Bata Library in the winter. Photo via TrentU.ca.

January: the Monday morning of months. A time when the weather matches one’s inside thoughts and emotions in an act of pathetic fallacy which would make any Romantic blush. It is during this cold, often miserable, month that the students of Trent University eagerly return from their three-week hibernation period, ready to exchange the heightened state of stress and melancholy brought on by family-based activity for a more familiar, academically-based state of anxiety. Coming back to the city in droves, the student populace returns to their respective places of nesting and prepare for yet another period of mental stimulation from which there are few survivors.

The students return, and the city of Peterborough is brought back to life. The pubs, clubs, and shops become overrun by this migratory phenomenon. Trent students regale each other with stories from their holiday absence. I was lucky enough to get up close and personal with several students as they recounted their struggles of returning to civilian life over the holidays:

Scott, 22, from Barrie, gave a stirring account of his coping mechanisms when faced with the regressive views on immigration being spewed by an embarrassingly significant portion of his extended family during Christmas dinner.

“They… They just kept shouting about Sharia law and started chanting ‘ass-im-il-ate, ass-im-il-ate’ over and over again – a few of them started screeching and waving yellow traffic vests,” says Scott, staring blankly into a Rye and Coke, routinely swirling the wedge of lime around the small glass before sighing despondently. “I left the table and went to where my six and seven year-old cousins were eating, I just kept drinking these and watched them do those stupid Fortnite dances.”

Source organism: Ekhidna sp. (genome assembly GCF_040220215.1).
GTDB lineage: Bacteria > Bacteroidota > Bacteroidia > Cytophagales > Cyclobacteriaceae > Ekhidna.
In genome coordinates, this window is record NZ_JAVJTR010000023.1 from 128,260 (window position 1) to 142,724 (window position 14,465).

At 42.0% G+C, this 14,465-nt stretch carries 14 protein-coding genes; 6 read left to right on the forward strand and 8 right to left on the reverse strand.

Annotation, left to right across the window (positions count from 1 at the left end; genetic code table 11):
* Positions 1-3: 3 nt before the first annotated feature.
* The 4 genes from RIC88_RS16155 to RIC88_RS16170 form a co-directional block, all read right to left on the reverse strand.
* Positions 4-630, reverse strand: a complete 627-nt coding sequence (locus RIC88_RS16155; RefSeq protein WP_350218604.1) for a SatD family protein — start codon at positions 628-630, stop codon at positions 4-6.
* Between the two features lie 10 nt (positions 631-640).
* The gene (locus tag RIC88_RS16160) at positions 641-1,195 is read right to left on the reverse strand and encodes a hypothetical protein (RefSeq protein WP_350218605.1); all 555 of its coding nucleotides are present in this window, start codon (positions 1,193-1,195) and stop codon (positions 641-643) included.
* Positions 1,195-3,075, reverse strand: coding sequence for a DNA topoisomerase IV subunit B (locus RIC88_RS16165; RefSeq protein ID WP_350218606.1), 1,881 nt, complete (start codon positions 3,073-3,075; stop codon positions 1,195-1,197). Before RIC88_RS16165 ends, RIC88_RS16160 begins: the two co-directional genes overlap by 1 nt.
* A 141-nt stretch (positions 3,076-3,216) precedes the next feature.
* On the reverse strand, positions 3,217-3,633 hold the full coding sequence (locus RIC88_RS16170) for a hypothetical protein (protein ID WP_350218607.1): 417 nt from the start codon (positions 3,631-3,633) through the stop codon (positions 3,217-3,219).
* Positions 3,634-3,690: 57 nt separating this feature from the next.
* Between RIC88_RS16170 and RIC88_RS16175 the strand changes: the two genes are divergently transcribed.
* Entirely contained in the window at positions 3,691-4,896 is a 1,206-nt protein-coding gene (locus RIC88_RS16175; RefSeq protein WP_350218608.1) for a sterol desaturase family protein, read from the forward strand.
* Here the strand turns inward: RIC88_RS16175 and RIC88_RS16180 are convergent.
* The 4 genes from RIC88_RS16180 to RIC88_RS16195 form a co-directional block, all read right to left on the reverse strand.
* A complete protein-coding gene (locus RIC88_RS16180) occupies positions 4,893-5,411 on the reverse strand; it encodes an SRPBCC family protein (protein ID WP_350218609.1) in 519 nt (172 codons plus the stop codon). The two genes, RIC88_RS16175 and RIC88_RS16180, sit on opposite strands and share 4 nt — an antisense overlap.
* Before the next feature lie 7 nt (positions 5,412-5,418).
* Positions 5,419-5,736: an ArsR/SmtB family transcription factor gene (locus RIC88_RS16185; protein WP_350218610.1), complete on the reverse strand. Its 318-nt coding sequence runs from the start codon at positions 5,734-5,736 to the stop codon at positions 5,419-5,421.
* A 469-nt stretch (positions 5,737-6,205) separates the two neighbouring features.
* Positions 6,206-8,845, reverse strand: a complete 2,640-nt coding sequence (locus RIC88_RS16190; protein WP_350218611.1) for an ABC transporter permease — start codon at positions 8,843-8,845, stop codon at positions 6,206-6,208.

A single tear crept from his left eye. “I’m just glad to be back in a town that doesn’t feel so hate crime-y.” He takes a depressingly long gulp of his drink.

Anik, 20, brash, well-dressed, and seemingly feeling at home in the Electric City, described to me her experiences after having made the mistake of sifting through dating apps in her hometown of Scarborough, Ontario while we were standing on the curb outside of the pub.

“It was partly curiosity, but mainly a dumb mistake made out of sheer boredom,” she says, taking a courageously long drag of her cigarette and looking at the bright lights of her adopted home. “I just started swiping, and before I knew it, I was bombarded with matches and often sexually aggressive messages from people who used to tease me relentlessly in high school.”

She throws her dart onto the sidewalk and stamps it into the pavement. “One of them – Tom – was a horrible person to me back then, but he just blatantly stated that we should ‘totally catch up’ while I was in town. He works full-time at the Gas Station in town, had just broken up with his girlfriend who is in grade 11, and shares conspiracy theories about the ‘liberal media’ on Facebook.”

She gestures for us to return to our drinks in the pub. “I mean, yeah, I know I definitely got more attractive since high school, but to get messages from people like that is just distressing. I’m glad I didn’t get pigeonholed into never leaving that miserable place.”

Lauren, 21, gave a significantly less bleak account of their interactions back home in Beeton.

“Well, as far as home life goes, my immediate family is tragically working-class, so we’re completely comfortable not displaying emotion or attachment towards each other, but also breathtakingly secular, so the holiday season is usually pretty neutral ground for me,” they explain as we sit on the swings at the playground on Simcoe and Bethune streets, just west of the downtown strip. “So I had no real obligation to spend all of my time doing emotionally exhaustive family pandering.”

As we get out of the increasingly tangled swings they turn to me, displaying a cheesy grin on an otherwise exhausted looking face: “It’s good to be back in a town with more than two places to hang out with friends. Small town life absolutely wears you out once you have a taste of the big city.” They gesture vaguely at the lights of Peterborough. I think they’re being sarcastic.

And lo, the survivors of this semi-annual great migration return to their seasonal herds, ready and willing to develop their minds for the next few months; the once barren city of Peterborough comes alight with laughter, tears and the constant hustle and bustle of youthful wonder and bliss. What will the future have in store for these students? All signs seem to point towards a significant increase in stress-eating, poorly timed wild nights out, and time spent complaining about every aspect of student life at Trent University.